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I have an object called Parameters that gets tossed from method to method down and up the call tree, across package boundaries. It has about fifty state variables. Each method might use one or two variables to control its output.

I think this is a bad idea, beacuse I can't easily see what a method needs to function, or even what might happen if with a certain combination of parameters for module Y which is totally unrelated to my current module.

What are some good techniques for decreasing coupling to this god object, or ideally eliminating it ?

        public void ExporterExcelParFonds(ParametresExecution parametres)
    {
        ApplicationExcel appExcel = null;
        LogTool.Instance.ExceptionSoulevee = false;


        bool inclureReferences = parametres.inclureReferences;
        bool inclureBornes = parametres.inclureBornes;
        DateTime dateDebut = parametres.date;
        DateTime dateFin = parametres.dateFin;

        try
        {
            LogTool.Instance.AfficherMessage(Variables.msg_GenerationRapportPortefeuilleReference);

            bool fichiersPreparesAvecSucces = PreparerFichiers(parametres, Sections.exportExcelParFonds);
            if (!fichiersPreparesAvecSucces)
            {
                parametres.afficherRapportApresGeneration = false;
                LogTool.Instance.ExceptionSoulevee = true;
            }
            else
            {

The caller would do :

                PortefeuillesReference pr = new PortefeuillesReference();
            pr.ExporterExcelParFonds(parametres);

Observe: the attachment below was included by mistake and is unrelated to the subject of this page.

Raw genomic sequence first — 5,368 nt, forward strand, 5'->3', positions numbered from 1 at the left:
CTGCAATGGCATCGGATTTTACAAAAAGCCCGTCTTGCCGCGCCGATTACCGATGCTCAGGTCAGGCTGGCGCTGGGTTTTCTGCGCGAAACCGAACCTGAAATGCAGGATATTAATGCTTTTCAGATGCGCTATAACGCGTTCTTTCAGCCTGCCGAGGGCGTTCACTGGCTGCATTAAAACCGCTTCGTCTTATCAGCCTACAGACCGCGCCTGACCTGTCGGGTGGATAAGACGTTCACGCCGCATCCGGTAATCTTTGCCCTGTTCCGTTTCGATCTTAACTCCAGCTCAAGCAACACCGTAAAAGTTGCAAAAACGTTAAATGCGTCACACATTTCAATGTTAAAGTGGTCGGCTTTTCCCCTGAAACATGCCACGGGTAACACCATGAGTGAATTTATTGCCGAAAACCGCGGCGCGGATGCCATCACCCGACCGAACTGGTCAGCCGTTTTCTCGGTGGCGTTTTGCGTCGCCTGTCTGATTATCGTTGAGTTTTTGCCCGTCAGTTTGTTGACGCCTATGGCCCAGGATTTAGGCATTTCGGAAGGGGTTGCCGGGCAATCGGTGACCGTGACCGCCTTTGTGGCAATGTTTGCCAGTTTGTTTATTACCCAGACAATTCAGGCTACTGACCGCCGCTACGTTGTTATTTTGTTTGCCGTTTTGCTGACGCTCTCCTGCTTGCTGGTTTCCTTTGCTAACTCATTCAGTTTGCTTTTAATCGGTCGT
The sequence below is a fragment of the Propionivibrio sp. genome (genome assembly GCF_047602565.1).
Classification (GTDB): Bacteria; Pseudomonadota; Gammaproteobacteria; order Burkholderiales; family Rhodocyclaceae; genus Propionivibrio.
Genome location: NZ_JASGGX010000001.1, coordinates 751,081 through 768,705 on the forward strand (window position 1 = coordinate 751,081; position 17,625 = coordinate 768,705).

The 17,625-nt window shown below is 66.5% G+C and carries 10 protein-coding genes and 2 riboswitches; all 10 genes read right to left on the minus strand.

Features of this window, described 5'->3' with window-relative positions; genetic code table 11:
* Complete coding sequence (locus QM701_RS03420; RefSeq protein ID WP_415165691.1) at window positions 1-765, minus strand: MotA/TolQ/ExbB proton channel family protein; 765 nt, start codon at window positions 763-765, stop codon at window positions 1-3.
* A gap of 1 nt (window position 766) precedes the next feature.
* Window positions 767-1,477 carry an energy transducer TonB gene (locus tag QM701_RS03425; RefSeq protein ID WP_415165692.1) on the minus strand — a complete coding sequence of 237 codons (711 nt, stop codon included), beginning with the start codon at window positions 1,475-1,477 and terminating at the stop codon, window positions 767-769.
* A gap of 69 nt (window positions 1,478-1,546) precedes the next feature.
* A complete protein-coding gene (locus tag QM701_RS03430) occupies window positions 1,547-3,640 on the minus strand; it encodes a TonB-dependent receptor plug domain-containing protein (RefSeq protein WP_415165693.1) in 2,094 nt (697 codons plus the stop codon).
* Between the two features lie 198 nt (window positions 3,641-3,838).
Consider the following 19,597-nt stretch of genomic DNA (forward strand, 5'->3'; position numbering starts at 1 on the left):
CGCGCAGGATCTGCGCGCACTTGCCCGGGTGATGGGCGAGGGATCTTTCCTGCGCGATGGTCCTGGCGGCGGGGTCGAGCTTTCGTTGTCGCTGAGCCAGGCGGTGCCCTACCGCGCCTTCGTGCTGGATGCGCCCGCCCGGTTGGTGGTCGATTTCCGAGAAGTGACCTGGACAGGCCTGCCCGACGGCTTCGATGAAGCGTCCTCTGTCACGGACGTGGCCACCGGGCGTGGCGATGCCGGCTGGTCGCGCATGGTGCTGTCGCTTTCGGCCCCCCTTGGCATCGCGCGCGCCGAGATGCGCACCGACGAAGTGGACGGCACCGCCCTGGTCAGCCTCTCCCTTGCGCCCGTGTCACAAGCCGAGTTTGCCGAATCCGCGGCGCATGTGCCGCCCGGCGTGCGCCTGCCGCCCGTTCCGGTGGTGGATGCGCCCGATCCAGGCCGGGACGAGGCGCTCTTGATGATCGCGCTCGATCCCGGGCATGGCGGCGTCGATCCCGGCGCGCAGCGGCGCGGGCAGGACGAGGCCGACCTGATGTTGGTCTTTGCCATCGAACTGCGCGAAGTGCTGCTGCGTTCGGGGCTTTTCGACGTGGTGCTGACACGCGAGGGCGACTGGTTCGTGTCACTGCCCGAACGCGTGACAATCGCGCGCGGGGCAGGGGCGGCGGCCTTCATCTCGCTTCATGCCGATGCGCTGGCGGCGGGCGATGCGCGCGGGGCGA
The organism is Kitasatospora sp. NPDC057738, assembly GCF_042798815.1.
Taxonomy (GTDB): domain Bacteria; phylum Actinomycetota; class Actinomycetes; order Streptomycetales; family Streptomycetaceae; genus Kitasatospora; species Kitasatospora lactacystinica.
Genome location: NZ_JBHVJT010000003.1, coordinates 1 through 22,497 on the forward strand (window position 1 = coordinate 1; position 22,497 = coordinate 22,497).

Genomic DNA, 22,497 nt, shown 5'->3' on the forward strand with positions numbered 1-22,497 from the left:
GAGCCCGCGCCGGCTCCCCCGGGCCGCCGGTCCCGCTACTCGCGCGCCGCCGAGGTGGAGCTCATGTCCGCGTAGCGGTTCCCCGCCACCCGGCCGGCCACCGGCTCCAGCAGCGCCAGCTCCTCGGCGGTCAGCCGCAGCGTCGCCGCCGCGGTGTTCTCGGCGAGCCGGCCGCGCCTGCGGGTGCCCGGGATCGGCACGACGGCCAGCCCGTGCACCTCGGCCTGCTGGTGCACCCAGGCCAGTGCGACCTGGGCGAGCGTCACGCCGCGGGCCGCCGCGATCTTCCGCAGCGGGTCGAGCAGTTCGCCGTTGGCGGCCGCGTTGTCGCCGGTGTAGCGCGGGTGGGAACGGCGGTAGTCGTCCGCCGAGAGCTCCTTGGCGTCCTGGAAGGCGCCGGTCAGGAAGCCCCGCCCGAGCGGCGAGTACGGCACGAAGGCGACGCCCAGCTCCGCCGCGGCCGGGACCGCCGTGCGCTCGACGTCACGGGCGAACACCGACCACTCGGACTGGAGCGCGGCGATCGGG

share|improve this question
    
Is "Parameters" a configuration object? –  Bob Aman Oct 16 '09 at 20:25
    
Yes, it is. Used to have the UI carry whatever parameters the business layer might need. –  Andrei Tanasescu Oct 16 '09 at 20:28

6 Answers 6

up vote 6 down vote accepted

First, at the risk of stating the obvious: pass the parameters which are used by the methods, rather than the god object.

This, however, might lead to some methods needing huge amounts of parameters because they call other methods, which call other methods in turn, etcetera. That was probably the inspiration for putting everything in a god object. I'll give a simplified example of such a method with too many parameters; you'll have to imagine that "too many" == 3 here :-)

public void PrintFilteredReport(
   Data data, FilterCriteria criteria, ReportFormat format)
{
   var filteredData = Filter(data, criteria);
   PrintReport(filteredData, format);
}

So the question is, how can we reduce the amount of parameters without resorting to a god object? The answer is to get rid of procedural programming and make good use of object oriented design. Objects can use each other without needing to know the parameters that were used to initialize their collaborators:

// dataFilter service object only needs to know the criteria
var dataFilter = new DataFilter(criteria);

// report printer service object only needs to know the format
var reportPrinter = new ReportPrinter(format);

// filteredReportPrinter service object is initialized with a
// dataFilter and a reportPrinter service, but it doesn't need
// to know which parameters those are using to do their job
var filteredReportPrinter = new FilteredReportPrinter(dataFilter, reportPrinter);

Now the FilteredReportPrinter.Print method can be implemented with only one parameter:

public void Print(data)
{
   var filteredData = this.dataFilter.Filter(data);
   this.reportPrinter.Print(filteredData);
}

Incidentally, this sort of separation of concerns and dependency injection is good for more than just eliminating parameters. If you access collaborator objects through interfaces, then that makes your class

  • very flexible: you can set up FilteredReportPrinter with any filter/printer implementation you can imagine
  • very testable: you can pass in mock collaborators with canned responses and verify that they were used correctly in a unit test
share|improve this answer
1  
Best answer, in my opinon. –  Andrei Tanasescu Oct 17 '09 at 6:26

If all your methods are using the same Parameters class then maybe it should be a member variable of a class with the relevant methods in it, then you can pass Parameters into the constructor of this class, assign it to a member variable and all your methods can use it with having to pass it as a parameter.